For example, https://github.com/vanillaforums/Garden is the GitHub repository. But I only want to 'watch' this directory https://github.com/vanillaforums/Garden/tree/master/plugins in the repository.

How do I do that? There doesn't seem to be a way.


I confirm that the "watch" feature on GitHub is at the repository level, not at the directory level.

For directory-level watching, you could implement it by, for instance, having a local process cloning, then pulling, that repo every x hours, checking the ls-tree of each new commit, and then sending you an email if an update in plugins is detected.

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    Would that be lots of code? If not, can you kindly, put the how-to in your answer? – its_me Mar 16 '12 at 8:47
  • @badlearner: I would implement it as a post-receive hook along the lines of "Git: Which commit has this blob?" – VonC Mar 16 '12 at 8:49

I think a solution that's better than the suggestion above is to use the built-in github feature of rss feeds for any github paths. See Setting up an Github Commit RSS feed .

Using that you can set up an email alert using a service like https://blogtrottr.com/ to send you an email whenever the feed is updated.

Example: To watch this directory https://github.com/torvalds/linux/tree/master/Documentation use this atom feed https://github.com/torvalds/linux/commits/master/Documentation.atom

  • Based on your example - how can I create an atom feed of a folder within a private repository? – mkurz Dec 10 '15 at 21:50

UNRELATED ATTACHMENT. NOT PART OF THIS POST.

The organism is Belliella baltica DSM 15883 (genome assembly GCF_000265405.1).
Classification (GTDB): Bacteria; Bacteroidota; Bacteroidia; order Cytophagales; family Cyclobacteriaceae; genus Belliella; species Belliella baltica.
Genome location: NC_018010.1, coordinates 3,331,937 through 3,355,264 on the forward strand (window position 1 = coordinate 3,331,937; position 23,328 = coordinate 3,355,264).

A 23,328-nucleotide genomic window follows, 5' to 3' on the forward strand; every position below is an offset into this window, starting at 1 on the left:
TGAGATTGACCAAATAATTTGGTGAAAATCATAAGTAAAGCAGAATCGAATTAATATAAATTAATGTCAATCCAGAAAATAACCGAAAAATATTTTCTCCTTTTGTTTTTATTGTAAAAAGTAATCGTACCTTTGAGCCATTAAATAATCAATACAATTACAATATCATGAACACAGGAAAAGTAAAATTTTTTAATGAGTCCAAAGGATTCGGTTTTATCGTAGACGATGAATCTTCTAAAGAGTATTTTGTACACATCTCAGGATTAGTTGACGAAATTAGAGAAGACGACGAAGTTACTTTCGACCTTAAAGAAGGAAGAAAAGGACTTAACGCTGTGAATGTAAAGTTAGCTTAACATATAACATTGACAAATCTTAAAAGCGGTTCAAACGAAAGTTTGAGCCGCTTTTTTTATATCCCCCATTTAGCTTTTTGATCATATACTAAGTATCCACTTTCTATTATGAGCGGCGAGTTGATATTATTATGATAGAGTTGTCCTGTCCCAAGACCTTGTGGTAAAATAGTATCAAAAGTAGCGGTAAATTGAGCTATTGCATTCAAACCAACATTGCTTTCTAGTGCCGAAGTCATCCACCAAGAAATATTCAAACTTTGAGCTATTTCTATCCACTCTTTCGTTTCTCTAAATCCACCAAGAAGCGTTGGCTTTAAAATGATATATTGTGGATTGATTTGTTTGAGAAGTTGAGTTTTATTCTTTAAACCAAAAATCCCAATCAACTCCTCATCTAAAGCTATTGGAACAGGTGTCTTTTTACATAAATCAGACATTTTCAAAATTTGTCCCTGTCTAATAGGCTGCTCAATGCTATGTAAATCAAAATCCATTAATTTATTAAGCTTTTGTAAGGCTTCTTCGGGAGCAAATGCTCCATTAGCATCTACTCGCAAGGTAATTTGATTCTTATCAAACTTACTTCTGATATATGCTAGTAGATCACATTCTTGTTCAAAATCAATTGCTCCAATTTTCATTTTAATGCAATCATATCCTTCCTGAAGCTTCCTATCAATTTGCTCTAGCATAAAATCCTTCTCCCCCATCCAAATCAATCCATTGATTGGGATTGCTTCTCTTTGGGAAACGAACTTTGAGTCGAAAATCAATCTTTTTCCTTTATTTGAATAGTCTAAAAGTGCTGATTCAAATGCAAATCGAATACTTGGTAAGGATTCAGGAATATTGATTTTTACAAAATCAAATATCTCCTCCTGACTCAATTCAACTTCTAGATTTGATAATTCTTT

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    afaik you cannot use the above approach with a private repository – jarv Feb 10 '16 at 11:51
  • For private repository according to stackoverflow.com/questions/7353538/… you need to add parameter token=your-token – Michael Freidgeim Sep 11 '16 at 21:17
  • This is full of win - thanks! – Dan Bonachea Aug 18 '17 at 7:58
  • Note that for some files, you just get a cute little "Sorry, this feed is taking too long to generate." – Michael Sep 8 '17 at 13:35

I can't think of anything if you really need to watch a directory, but if you can get away with a single file I'm using http://www.changedetection.com/ on the raw view of the file in question. The directory view would probably change every time someone starred or watched the project, but a single file should be sufficient for a lot of people (especially with Makefile.am/CMakeLists.txt/etc. which list all subdirectories).

FWIW I'm going through an e-mail address generated by MaskMe and I haven't received any spam to that address after three months (the changedetection web site looks a bit sketchy, so I was worried).

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    If you do this, you probably want to monitor the "raw" file (i.e. URLs beginning with https://raw.githubusercontent.com/) for avoid false positives from changes in the GitHub UI. – mjs Jun 9 '17 at 10:52
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    That's why I italicized "raw" in my answer… – nemequ Jun 9 '17 at 17:02

You could follow the commit page with some website that tracks changes on sites. For example I'm using Follow That Page for the history of a file on ActiveAdmin's github.

  • yup, works as expected, just make sure to mark "skip numbers" to don't get notify whenever someone forks o gives a star, regards! – Alexis Nov 1 '15 at 19:19

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